“Saddle Up the Palamino,” one of the country-rockers from American Stars and Bars, offered the summation that “It’s a cold bowl of chili when love lets you down,” a perspective worlds away from “To live a love, you got to be part of” from Young’s reeling Harvest track, “A Man Needs a Maid.” But perspectives. in life and artistic endeavors, change often and fast. Sometimes a change in perspective is represented by embracing the feelings of the past, or looking to recreate what was achieved in years gone by. In the fall of ’78, that’s what many in the rock world thought Neil Young was up to when he released his Comes A Time album. “Finally, they said, Harvest II.” Well, not exactly…
Even with its immense popularity, Harvest had its share of dark moments. The overall mood of Comes A Time, however, is more optimistic. The harvest is in and it’s been a good year, one bountiful enough to face a tough winter. Returning to his folk and country roots, autumnal glow intact, Young proffered a collection of heartening songs on Comes A Time. Unlike some troubadours oozing sincerity and a brittle heart, Young demonstrated an awareness of what’s profound and precious in life without giving way to sentimentality.
Possessions and Concession . . . There was a teeming bunch of us in the record business back in the ’70s who followed Neil Young with an intensity that exceeded fascination. It wasn’t hero worship, though; it was simply strong admiration for an artist who took chances with his work and considered the music he was creating more important than fame or keeping the suits at the record company satisfied.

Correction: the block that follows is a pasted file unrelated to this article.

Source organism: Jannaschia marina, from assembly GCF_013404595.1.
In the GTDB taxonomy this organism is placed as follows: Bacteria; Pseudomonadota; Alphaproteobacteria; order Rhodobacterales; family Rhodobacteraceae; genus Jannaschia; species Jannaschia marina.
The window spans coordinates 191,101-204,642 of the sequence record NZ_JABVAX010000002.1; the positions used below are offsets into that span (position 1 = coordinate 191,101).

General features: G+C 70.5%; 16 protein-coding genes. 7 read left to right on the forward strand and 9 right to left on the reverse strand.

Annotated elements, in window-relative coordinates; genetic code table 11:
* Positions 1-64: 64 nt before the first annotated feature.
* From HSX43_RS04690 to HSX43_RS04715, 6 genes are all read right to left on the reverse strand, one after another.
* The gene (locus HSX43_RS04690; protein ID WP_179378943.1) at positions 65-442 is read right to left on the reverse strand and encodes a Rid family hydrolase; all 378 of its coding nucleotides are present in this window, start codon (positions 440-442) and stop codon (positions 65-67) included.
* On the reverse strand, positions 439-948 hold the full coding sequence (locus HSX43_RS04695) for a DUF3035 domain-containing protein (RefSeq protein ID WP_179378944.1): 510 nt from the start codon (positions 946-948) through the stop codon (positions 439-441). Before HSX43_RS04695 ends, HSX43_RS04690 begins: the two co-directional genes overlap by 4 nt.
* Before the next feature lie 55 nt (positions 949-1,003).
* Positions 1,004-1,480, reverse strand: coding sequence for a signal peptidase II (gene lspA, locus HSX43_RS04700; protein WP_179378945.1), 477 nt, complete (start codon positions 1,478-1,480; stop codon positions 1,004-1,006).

Prior to the release of Comes A Time, the record business appeared in great shape, but to paraphrase Young, there was more to the picture than met the eye. Disco had yet to go away and in a last blaze of glory, the cheesy musical genre would drive soundtrack albums such as Saturday Night Fever and Thank God It’s Friday up the charts. Disco had gone mainstream and its adherents flocked into our stores, snapping up the soundtracks and other albums by the wildly popular Bee Gees, Donna Summer, and others who fueled the dance floors. In order to keep our jobs, we were happy to sell the disco LPs and 45s to the people in polyester, but still we were nonplussed. Disco, coexistent with materialism at its gaudiest, represented a far different musical world than the rock, folk and blues many of us embraced in the ’60s. Maybe we were self-righteous about it, but it was far more satisfying to sell a Neil Young or Muddy Waters album than one by A Taste of Honey. The folks at the book store around the corner probably felt the same in preferring to sell novels by E.L. Doctorow instead of those by Harold Robbins. Yet, having to eat, pay rent, and send increasing amounts of money to Georgia Power each month compelled us to resist temptation and not lecture customers on matters of taste.